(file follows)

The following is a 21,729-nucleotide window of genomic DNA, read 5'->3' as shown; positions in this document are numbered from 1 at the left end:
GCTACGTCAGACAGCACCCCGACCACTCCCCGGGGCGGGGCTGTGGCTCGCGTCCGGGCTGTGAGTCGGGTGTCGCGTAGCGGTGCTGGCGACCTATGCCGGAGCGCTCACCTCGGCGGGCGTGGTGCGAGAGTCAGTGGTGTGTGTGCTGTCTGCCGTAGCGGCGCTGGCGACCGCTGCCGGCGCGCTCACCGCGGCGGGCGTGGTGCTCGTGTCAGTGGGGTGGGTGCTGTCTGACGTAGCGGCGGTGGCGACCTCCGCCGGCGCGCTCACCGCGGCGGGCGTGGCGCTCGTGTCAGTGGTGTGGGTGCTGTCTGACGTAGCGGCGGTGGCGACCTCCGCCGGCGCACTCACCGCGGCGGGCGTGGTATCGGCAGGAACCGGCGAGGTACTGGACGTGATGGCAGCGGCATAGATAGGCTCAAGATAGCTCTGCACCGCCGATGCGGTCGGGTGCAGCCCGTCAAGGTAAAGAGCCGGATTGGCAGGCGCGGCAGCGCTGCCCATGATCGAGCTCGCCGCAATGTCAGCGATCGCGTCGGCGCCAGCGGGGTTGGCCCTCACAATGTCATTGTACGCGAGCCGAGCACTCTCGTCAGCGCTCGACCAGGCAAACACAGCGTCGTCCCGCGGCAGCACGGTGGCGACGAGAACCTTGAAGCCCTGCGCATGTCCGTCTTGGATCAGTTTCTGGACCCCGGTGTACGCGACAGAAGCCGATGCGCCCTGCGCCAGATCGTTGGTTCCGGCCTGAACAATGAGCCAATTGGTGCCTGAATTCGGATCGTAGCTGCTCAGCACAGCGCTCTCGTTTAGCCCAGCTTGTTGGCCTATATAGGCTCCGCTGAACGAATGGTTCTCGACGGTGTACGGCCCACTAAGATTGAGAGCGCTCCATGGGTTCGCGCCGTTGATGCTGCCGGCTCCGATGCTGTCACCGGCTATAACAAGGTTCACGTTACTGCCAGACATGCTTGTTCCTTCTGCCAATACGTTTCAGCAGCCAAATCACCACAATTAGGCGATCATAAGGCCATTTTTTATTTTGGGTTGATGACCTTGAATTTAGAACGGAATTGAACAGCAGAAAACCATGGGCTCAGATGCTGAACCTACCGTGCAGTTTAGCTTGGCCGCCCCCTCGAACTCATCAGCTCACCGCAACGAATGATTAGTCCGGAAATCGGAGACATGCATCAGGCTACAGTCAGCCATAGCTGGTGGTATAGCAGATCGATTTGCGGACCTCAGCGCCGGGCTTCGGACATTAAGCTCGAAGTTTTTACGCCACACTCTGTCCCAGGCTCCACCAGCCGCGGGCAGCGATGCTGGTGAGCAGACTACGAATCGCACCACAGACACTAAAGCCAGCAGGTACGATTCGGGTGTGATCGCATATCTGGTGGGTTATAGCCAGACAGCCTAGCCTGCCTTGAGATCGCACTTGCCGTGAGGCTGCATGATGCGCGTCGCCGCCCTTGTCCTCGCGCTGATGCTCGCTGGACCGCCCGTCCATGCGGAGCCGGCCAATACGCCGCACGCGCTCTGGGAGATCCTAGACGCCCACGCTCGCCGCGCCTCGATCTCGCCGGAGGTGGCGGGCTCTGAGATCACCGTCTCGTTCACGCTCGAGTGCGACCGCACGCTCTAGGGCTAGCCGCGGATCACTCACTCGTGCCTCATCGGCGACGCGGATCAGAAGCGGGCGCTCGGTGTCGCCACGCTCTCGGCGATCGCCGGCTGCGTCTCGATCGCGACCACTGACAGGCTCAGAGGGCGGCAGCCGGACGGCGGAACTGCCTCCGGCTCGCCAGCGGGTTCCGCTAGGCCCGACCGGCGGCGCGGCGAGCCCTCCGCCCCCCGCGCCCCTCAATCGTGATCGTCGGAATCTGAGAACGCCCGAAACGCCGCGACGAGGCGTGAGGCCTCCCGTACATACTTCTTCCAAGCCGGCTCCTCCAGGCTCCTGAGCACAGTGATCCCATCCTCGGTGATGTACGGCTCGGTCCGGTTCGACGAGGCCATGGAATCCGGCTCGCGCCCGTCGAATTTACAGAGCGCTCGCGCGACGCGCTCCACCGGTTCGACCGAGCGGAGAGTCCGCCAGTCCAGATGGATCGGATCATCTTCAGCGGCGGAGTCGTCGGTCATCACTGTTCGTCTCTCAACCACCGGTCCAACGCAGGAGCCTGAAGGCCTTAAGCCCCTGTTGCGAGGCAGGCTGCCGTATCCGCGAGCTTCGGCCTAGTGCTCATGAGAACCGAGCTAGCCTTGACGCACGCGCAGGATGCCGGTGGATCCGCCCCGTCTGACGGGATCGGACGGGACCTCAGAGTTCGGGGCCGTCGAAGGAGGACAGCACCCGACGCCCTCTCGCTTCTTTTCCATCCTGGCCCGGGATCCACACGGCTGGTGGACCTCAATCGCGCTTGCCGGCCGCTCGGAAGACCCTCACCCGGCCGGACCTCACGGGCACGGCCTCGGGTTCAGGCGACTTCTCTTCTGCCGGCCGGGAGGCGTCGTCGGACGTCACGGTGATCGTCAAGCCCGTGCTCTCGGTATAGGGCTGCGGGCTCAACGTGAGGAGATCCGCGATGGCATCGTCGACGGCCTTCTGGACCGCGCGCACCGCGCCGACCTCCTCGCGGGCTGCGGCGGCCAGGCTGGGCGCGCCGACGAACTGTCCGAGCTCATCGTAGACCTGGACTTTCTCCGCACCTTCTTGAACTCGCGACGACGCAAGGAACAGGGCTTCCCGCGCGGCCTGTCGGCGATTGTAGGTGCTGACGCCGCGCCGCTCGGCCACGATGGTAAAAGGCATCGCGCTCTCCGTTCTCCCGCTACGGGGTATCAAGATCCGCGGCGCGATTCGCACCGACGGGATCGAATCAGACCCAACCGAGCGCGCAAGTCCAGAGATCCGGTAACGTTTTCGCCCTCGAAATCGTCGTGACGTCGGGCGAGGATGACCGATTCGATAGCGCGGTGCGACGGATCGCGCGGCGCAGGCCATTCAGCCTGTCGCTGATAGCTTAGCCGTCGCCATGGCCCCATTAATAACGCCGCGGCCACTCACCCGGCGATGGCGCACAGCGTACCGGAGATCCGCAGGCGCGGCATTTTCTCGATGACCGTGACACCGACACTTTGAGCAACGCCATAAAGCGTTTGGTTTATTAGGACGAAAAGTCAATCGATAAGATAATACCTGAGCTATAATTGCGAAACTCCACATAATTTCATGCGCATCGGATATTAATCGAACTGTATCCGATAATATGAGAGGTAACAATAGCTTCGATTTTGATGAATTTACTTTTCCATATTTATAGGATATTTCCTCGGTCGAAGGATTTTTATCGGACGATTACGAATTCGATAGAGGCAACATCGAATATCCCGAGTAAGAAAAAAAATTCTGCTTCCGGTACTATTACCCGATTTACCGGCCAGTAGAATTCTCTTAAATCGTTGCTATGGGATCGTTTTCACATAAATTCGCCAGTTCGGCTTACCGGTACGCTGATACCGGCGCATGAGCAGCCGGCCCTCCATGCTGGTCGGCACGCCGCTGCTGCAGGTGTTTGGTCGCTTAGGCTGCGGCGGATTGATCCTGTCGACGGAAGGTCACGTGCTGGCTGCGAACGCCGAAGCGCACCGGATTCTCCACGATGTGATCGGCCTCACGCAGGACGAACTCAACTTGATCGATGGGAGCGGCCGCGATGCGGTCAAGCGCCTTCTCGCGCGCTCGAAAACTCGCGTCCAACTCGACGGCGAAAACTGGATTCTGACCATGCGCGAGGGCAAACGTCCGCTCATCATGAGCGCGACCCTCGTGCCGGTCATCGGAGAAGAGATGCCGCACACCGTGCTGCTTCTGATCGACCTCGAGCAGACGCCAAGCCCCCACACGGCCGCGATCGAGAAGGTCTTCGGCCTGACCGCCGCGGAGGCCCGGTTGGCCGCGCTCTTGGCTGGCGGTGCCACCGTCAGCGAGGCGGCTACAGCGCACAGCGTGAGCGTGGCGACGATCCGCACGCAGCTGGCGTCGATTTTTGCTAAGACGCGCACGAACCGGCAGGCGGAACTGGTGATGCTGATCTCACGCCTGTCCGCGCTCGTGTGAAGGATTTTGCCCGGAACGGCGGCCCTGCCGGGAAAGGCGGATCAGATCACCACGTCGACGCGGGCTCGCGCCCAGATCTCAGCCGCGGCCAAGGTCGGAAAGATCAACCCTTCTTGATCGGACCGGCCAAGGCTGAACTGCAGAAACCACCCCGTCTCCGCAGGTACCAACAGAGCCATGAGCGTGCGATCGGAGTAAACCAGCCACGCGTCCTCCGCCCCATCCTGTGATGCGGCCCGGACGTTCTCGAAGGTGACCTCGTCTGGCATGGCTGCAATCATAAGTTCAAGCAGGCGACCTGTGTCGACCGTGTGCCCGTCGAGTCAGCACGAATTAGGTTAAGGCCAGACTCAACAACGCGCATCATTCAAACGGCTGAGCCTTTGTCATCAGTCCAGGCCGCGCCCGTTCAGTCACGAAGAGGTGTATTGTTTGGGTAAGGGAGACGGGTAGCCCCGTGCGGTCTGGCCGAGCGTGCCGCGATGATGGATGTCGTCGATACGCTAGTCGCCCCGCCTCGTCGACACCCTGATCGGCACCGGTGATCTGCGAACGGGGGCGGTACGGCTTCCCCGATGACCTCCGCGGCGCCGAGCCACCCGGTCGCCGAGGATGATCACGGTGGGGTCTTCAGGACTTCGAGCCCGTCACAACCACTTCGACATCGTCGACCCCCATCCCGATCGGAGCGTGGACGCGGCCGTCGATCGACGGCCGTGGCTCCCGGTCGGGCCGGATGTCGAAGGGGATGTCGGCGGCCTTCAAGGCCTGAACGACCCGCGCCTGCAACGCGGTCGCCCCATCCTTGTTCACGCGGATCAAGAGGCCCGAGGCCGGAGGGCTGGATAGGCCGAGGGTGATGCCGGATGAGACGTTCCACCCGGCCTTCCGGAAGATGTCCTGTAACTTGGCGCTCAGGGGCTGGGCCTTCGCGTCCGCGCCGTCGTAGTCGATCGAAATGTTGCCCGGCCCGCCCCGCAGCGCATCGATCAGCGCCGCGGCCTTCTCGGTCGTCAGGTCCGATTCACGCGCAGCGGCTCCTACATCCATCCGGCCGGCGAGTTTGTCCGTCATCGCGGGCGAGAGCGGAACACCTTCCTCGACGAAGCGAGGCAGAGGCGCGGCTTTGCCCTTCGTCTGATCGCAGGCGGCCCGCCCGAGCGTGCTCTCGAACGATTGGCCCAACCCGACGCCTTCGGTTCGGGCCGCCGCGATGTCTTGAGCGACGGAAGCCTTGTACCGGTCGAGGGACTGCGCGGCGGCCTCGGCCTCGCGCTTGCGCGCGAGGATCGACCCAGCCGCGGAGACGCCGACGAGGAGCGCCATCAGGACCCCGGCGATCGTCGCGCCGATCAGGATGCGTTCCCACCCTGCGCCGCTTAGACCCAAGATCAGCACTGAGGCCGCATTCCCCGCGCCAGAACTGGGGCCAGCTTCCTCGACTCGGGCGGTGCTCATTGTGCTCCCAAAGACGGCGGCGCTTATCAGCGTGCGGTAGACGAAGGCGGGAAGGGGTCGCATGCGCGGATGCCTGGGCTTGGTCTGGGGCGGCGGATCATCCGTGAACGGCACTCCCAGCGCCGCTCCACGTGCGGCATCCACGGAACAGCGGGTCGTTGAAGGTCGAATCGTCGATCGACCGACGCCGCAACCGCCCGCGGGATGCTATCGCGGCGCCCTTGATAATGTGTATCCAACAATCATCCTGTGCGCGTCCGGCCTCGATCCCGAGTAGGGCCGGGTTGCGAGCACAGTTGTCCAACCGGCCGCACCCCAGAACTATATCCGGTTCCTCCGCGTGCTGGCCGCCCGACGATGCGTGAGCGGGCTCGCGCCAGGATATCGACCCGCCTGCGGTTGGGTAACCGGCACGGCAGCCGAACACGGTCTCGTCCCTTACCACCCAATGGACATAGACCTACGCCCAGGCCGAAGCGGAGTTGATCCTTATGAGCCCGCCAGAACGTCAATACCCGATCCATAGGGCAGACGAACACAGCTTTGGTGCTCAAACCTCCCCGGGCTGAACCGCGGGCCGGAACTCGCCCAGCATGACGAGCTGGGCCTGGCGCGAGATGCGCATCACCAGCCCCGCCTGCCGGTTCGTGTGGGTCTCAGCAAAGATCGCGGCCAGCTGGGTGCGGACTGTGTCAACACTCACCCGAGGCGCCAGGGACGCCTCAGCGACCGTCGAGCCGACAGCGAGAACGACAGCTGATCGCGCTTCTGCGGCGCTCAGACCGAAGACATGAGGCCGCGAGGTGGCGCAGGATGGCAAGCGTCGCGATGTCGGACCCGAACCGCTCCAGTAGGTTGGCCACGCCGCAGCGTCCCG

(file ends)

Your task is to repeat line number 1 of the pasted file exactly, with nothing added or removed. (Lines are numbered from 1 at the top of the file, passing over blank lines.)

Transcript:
The following is a 21,729-nucleotide window of genomic DNA, read 5'->3' as shown; positions in this document are numbered from 1 at the left end: